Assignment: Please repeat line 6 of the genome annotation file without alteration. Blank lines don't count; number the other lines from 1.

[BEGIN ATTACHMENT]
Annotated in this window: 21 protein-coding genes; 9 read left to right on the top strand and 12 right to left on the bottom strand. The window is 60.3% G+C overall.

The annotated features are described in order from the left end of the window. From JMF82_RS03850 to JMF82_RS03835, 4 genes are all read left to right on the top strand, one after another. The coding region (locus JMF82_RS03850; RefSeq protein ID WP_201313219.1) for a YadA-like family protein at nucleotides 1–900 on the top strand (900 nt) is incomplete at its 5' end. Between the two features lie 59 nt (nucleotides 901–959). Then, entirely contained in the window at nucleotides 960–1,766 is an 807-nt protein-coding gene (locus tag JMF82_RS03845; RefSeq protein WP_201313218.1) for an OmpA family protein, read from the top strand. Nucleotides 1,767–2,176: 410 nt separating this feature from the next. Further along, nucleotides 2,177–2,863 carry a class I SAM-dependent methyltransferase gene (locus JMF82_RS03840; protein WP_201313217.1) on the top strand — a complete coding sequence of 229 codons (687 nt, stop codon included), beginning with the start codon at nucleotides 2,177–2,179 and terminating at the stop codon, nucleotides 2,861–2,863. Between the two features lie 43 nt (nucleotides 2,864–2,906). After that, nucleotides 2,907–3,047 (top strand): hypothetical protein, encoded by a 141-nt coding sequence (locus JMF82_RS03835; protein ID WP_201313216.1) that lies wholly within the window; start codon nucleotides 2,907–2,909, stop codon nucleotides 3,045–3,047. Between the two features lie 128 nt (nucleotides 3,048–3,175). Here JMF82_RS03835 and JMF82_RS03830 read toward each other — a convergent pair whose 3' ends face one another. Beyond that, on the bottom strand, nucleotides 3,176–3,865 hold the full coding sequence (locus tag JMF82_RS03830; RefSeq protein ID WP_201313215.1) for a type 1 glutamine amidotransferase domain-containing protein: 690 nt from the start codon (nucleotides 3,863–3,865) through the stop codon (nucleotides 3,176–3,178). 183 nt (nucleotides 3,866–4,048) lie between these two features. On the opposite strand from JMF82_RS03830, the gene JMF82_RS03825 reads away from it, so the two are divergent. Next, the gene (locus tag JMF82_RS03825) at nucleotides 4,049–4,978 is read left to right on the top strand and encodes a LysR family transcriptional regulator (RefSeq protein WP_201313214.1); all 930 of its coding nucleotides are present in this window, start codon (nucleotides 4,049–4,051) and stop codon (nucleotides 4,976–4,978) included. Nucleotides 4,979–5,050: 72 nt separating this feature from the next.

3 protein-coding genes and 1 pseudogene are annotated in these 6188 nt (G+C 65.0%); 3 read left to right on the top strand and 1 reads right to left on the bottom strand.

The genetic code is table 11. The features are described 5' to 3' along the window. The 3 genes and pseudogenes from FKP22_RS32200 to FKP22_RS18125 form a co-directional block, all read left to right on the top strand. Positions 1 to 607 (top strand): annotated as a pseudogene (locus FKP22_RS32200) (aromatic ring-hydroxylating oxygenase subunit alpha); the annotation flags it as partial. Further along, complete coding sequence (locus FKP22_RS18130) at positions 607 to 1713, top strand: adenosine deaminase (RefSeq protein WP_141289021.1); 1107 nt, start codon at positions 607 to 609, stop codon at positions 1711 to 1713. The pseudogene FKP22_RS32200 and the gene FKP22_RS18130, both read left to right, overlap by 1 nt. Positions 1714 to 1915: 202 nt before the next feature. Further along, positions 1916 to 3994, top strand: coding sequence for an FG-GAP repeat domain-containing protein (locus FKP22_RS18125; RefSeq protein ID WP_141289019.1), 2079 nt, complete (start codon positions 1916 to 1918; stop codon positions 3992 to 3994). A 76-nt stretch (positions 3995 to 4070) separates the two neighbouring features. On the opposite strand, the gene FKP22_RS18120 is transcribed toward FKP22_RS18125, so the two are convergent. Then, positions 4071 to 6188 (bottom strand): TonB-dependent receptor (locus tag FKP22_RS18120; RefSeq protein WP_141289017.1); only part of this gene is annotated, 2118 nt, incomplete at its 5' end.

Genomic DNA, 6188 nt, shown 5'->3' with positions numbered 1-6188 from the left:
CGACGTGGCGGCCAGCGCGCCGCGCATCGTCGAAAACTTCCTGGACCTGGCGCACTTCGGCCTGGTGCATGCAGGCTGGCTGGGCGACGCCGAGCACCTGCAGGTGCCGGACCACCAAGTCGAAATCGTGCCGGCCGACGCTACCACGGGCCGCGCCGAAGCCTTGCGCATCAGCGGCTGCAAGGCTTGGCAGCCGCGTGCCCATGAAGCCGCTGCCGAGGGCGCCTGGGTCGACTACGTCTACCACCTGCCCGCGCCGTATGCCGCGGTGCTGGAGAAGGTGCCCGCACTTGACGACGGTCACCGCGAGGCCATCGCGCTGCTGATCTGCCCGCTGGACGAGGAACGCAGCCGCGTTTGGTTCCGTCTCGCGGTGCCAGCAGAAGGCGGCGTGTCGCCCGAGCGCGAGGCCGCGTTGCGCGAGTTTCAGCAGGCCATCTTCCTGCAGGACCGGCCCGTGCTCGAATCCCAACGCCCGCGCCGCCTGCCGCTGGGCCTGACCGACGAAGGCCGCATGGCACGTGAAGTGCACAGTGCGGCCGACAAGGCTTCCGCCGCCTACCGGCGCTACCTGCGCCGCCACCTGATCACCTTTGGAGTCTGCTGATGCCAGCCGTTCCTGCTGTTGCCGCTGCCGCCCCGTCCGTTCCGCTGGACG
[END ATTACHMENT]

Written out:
CGACGTGGCGGCCAGCGCGCCGCGCATCGTCGAAAACTTCCTGGACCTGGCGCACTTCGGCCTGGTGCATGCAGGCTGGCTGGGCGACGCCGAGCACCTGCAGGTGCCGGACCACCAAGTCGAAATCGTGCCGGCCGACGCTACCACGGGCCGCGCCGAAGCCTTGCGCATCAGCGGCTGCAAGGCTTGGCAGCCGCGTGCCCATGAAGCCGCTGCCGAGGGCGCCTGGGTCGACTACGTCTACCACCTGCCCGCGCCGTATGCCGCGGTGCTGGAGAAGGTGCCCGCACTTGACGACGGTCACCGCGAGGCCATCGCGCTGCTGATCTGCCCGCTGGACGAGGAACGCAGCCGCGTTTGGTTCCGTCTCGCGGTGCCAGCAGAAGGCGGCGTGTCGCCCGAGCGCGAGGCCGCGTTGCGCGAGTTTCAGCAGGCCATCTTCCTGCAGGACCGGCCCGTGCTCGAATCCCAACGCCCGCGCCGCCTGCCGCTGGGCCTGACCGACGAAGGCCGCATGGCACGTGAAGTGCACAGTGCGGCCGACAAGGCTTCCGCCGCCTACCGGCGCTACCTGCGCCGCCACCTGATCACCTTTGGAGTCTGCTGATGCCAGCCGTTCCTGCTGTTGCCGCTGCCGCCCCGTCCGTTCCGCTGGACG